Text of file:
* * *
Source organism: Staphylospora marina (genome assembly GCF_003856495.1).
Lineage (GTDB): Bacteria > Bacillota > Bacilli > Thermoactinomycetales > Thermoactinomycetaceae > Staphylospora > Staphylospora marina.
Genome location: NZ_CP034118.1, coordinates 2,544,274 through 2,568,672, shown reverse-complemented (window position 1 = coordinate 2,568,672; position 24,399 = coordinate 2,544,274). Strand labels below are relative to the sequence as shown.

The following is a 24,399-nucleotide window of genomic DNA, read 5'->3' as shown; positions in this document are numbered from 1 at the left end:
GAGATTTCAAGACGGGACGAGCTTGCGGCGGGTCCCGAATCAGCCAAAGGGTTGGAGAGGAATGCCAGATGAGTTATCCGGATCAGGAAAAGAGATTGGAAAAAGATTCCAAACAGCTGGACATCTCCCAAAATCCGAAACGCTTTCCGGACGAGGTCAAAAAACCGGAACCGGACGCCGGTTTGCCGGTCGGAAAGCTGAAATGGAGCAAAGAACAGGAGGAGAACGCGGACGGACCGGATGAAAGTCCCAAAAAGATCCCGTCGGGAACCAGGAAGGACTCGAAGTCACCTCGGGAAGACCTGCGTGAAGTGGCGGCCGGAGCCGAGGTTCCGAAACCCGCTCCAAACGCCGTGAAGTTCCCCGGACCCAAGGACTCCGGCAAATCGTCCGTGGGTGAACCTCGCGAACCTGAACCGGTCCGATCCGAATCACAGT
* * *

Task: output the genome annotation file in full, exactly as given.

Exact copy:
Source organism: Staphylospora marina (genome assembly GCF_003856495.1).
Lineage (GTDB): Bacteria > Bacillota > Bacilli > Thermoactinomycetales > Thermoactinomycetaceae > Staphylospora > Staphylospora marina.
Genome location: NZ_CP034118.1, coordinates 2,544,274 through 2,568,672, shown reverse-complemented (window position 1 = coordinate 2,568,672; position 24,399 = coordinate 2,544,274). Strand labels below are relative to the sequence as shown.

The following is a 24,399-nucleotide window of genomic DNA, read 5'->3' as shown; positions in this document are numbered from 1 at the left end:
GAGATTTCAAGACGGGACGAGCTTGCGGCGGGTCCCGAATCAGCCAAAGGGTTGGAGAGGAATGCCAGATGAGTTATCCGGATCAGGAAAAGAGATTGGAAAAAGATTCCAAACAGCTGGACATCTCCCAAAATCCGAAACGCTTTCCGGACGAGGTCAAAAAACCGGAACCGGACGCCGGTTTGCCGGTCGGAAAGCTGAAATGGAGCAAAGAACAGGAGGAGAACGCGGACGGACCGGATGAAAGTCCCAAAAAGATCCCGTCGGGAACCAGGAAGGACTCGAAGTCACCTCGGGAAGACCTGCGTGAAGTGGCGGCCGGAGCCGAGGTTCCGAAACCCGCTCCAAACGCCGTGAAGTTCCCCGGACCCAAGGACTCCGGCAAATCGTCCGTGGGTGAACCTCGCGAACCTGAACCGGTCCGATCCGAATCACAGT